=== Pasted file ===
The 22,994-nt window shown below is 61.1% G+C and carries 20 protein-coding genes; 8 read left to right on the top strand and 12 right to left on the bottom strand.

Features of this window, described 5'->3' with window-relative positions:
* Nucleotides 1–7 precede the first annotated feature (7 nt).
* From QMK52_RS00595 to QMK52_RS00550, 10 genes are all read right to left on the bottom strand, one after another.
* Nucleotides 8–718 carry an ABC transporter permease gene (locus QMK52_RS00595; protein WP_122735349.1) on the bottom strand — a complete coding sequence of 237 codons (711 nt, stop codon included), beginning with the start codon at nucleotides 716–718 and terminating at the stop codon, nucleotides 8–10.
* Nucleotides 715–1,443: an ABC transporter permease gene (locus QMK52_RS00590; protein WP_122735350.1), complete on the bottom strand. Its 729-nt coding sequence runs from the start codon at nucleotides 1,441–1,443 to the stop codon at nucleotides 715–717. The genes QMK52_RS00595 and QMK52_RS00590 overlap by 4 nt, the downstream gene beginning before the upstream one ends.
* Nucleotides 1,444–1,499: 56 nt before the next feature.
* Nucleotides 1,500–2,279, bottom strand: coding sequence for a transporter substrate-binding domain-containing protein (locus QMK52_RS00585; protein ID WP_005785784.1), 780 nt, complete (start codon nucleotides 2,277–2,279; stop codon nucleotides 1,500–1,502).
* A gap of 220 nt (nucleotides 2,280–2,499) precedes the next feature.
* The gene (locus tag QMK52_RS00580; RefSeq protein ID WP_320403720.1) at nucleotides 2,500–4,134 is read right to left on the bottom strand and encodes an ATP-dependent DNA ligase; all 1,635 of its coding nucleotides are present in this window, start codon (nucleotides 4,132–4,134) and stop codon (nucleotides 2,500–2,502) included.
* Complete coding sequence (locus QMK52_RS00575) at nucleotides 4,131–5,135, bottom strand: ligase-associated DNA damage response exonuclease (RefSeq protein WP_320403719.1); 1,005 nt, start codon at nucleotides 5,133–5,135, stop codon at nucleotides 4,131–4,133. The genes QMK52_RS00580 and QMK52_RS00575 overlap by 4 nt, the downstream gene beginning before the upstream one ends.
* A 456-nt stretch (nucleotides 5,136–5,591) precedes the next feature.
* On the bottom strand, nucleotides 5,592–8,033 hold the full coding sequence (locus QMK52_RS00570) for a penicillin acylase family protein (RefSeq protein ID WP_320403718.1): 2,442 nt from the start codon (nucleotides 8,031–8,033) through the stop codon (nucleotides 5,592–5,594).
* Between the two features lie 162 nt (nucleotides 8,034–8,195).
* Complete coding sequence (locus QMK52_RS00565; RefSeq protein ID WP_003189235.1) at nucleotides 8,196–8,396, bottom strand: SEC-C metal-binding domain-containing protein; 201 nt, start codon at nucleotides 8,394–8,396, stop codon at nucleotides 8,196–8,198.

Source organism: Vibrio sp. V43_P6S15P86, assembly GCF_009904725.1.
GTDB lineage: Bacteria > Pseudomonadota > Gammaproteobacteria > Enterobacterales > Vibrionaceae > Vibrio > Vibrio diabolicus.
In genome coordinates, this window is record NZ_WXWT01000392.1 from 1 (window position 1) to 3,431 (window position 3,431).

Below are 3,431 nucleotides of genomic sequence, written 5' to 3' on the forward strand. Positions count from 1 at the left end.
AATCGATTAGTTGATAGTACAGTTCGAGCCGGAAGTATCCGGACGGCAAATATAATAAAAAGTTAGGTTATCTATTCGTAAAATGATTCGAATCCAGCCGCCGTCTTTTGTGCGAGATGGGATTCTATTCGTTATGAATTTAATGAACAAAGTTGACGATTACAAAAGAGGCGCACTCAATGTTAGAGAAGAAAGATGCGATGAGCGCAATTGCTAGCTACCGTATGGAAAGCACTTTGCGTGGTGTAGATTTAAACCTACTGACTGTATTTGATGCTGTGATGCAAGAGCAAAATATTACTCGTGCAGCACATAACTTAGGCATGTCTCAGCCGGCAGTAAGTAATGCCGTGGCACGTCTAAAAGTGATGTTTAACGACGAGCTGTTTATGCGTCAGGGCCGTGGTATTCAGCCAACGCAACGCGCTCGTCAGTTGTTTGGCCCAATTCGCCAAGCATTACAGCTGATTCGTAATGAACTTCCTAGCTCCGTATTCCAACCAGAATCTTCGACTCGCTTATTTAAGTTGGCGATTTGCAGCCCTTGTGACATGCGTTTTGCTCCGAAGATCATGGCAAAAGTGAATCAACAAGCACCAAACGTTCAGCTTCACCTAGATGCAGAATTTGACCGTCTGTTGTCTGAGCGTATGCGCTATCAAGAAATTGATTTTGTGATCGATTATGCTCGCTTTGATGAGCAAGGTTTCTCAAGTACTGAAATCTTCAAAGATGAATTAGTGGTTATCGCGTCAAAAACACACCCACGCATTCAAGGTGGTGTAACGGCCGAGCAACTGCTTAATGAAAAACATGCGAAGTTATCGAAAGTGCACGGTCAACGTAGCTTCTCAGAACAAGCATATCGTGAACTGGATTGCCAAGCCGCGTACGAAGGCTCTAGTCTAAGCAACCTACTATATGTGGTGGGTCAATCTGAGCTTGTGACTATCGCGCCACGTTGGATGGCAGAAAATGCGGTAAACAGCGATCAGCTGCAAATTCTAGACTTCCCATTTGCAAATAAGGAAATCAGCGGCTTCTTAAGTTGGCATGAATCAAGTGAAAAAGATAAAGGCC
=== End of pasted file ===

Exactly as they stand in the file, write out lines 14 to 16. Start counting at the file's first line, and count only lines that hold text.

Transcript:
* Between the two features lie 162 nt (nucleotides 8,034–8,195).
* Complete coding sequence (locus QMK52_RS00565; RefSeq protein ID WP_003189235.1) at nucleotides 8,196–8,396, bottom strand: SEC-C metal-binding domain-containing protein; 201 nt, start codon at nucleotides 8,394–8,396, stop codon at nucleotides 8,196–8,198.

Source organism: Vibrio sp. V43_P6S15P86, assembly GCF_009904725.1.